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Archived Binding energy and deuterium nucleus

  1. Apr 29, 2013 #1
    1. The problem statement, all variables and given/known data

    a) Calculate the average binding energy per nucleon in the deuterium nucleus.
    b) The energy that binds an orbiting electron to the hydrogen nucleus is 13.4eV. Calculate the ratio of the binding energy per nucleon to the binding energy per electron in deuterium. Which particle is held more tightly, the electron or the neutron?

    2. Relevant equations

    Given:

    m of deuterium= 1876.12MeV/c^2
    m of electron = 0.511MeV/c^2
    m of neutron = 939.57 MeV/c^2
    m of proton = 938.27 MeV/c^2
    *all masses are also given in kg and u, but the example my text gives its answer in MeV/c^2
    E=mc^2

    3. The attempt at a solution

    a) Deuterium-electron=mass of nucleus
    (1876.12MeV/c^2)-(0.511MeV/c^2)=1875.609MeV/c^2

    Proton+Neutron= (938.27 MeV/c^2)+(939.57 MeV/c^2) = 1877.84MeV/c^2

    (proton+neutron)-(mass of nucleus)= (1877.84MeV/c^2)-(1875.609MeV/c^2)= 2.231MeV/c^2

    (2.231MeV/c^2)/2nucleons=1.1155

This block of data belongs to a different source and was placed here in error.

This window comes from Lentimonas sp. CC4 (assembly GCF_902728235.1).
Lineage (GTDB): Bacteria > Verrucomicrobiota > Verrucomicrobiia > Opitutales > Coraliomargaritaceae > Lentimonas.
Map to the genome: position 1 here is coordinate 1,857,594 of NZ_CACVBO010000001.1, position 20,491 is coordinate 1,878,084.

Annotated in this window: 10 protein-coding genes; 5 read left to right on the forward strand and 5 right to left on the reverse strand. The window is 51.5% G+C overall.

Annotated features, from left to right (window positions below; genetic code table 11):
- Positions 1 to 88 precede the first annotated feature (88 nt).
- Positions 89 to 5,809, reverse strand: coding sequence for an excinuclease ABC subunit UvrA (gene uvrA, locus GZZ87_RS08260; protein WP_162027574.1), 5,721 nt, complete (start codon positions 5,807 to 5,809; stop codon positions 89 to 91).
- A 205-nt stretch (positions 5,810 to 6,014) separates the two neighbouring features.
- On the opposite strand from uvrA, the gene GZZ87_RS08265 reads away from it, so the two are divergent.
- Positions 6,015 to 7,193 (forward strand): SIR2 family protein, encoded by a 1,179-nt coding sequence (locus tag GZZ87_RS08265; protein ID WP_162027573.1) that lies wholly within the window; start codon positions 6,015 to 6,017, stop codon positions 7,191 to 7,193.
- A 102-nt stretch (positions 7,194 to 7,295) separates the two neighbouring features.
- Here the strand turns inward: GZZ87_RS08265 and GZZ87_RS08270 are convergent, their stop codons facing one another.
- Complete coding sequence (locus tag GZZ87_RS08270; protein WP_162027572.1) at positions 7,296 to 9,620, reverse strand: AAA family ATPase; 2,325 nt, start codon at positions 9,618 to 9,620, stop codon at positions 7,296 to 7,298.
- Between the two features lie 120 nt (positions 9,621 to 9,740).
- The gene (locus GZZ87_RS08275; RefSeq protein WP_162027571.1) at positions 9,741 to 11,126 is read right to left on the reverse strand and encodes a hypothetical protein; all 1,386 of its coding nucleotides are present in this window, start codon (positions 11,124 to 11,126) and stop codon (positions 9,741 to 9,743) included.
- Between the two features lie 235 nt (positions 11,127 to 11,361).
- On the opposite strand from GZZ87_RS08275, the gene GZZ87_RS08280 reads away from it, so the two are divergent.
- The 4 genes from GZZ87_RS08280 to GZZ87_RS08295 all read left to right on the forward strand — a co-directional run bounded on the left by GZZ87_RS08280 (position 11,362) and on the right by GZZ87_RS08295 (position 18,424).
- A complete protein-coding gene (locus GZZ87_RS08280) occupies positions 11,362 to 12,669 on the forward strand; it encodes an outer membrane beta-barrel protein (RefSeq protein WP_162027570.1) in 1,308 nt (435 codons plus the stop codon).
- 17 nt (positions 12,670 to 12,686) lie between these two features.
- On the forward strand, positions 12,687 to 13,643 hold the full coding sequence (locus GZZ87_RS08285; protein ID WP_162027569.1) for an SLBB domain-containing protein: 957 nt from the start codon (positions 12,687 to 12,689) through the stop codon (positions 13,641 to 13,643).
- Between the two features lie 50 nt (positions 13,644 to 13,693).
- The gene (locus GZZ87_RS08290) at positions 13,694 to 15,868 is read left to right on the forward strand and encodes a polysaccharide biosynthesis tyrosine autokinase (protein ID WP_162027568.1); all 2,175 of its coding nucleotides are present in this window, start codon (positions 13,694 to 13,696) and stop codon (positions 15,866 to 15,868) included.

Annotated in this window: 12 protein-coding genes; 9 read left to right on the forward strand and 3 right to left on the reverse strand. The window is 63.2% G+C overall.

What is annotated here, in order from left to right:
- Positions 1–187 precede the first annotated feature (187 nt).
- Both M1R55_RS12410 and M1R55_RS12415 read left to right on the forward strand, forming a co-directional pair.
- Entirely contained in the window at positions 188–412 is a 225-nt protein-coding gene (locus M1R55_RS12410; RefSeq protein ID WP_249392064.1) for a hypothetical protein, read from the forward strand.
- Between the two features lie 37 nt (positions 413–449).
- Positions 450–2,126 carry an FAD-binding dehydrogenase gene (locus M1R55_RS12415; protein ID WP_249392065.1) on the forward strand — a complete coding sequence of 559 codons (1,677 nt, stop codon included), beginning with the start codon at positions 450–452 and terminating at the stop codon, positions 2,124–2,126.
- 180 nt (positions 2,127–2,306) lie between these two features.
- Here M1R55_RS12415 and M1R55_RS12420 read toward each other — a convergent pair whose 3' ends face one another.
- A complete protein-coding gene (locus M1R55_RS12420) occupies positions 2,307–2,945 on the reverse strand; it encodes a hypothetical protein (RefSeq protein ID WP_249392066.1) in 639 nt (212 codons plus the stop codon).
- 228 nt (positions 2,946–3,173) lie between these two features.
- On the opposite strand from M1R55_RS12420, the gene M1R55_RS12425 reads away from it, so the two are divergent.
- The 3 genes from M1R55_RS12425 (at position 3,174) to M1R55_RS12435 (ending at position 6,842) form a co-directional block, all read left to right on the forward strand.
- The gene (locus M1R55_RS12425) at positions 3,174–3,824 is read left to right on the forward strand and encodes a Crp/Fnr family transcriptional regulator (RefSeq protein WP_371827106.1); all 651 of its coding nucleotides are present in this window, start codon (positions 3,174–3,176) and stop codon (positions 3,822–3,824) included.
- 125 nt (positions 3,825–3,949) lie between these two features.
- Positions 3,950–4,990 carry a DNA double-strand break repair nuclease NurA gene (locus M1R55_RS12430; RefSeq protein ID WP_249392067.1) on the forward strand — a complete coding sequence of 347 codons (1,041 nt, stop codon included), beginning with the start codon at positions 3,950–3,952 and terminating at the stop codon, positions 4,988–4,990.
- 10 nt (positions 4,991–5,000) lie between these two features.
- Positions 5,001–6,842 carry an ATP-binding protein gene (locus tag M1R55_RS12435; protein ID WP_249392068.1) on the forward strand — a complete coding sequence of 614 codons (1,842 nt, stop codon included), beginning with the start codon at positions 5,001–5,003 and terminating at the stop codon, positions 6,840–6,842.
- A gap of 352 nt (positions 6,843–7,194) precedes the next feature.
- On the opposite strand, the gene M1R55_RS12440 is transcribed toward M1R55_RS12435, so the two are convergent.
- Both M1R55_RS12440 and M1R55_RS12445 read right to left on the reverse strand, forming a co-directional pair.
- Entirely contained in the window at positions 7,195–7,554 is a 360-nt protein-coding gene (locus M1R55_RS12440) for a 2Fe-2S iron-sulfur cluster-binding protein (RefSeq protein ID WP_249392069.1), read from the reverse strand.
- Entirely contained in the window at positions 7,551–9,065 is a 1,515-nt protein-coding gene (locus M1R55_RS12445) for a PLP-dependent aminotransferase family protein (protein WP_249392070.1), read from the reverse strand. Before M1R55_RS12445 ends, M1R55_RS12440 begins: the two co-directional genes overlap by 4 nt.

Therefore the average binding energy per nucleon in the deuterium nucleus is 1.12MeV/c^2 (to 3 sigfigs)

    I know this is a mass and not an energy but the example earlier in my book gave the average binding energy per nucleon in MeV/c^2, kg, or u so I'm inclined to leave my answer as a mass.

    b) I think I should multiply 1.1155MeV/c^2 by 1000000 to eliminate the M:

    (1.1155MeV/c^2)x(1000000)= 1115500eV/c^2

    Then convert eV/c^2 to kg:

    1eV/c^2= 1.78266173 × 10-36 kg
    11155500eV/c^2= 1.98855916 e-30kg

    E=mc^2
    E=(1.98855916 e-30kg)(2.998 e8)^2
    E=1.78731777 e-13J

    Convert Joules to eV:

    1J = 6.24150974 e18 eV
    1.78731777 e-13J = 1115556.126eV

    Ratio of binding energy per nucleon to electron= 1115556.126eV/13.4eV= 83250:1

    Therefore the neutron is held more tightly than the electron as expressed by the ratio 8.32e4:1.



    I'm not sure if this is done correctly. Did I convert from MeV/c^2 to eV properly? I think the answer is wrong because my binding energy in both eV/c^2 and eV are both 1.12 e6.
     
  2. jcsd
  3. Jul 3, 2016 #2

    James R

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    As you pointed out, a value like 1.12 MeV/c^2 has units of mass, not energy. So, really this number is a mass defect. The equivalent binding energy is simply ##E=(\Delta m)c^2##, which in this example would be 1.12 MeV.

    Assuming this number is correct (the reasoning seems to be ok), the ratio of this binding energy to the binding energy of the electron is then simply the ratio ##1.12 \times 10^6 / 13.6##.
     
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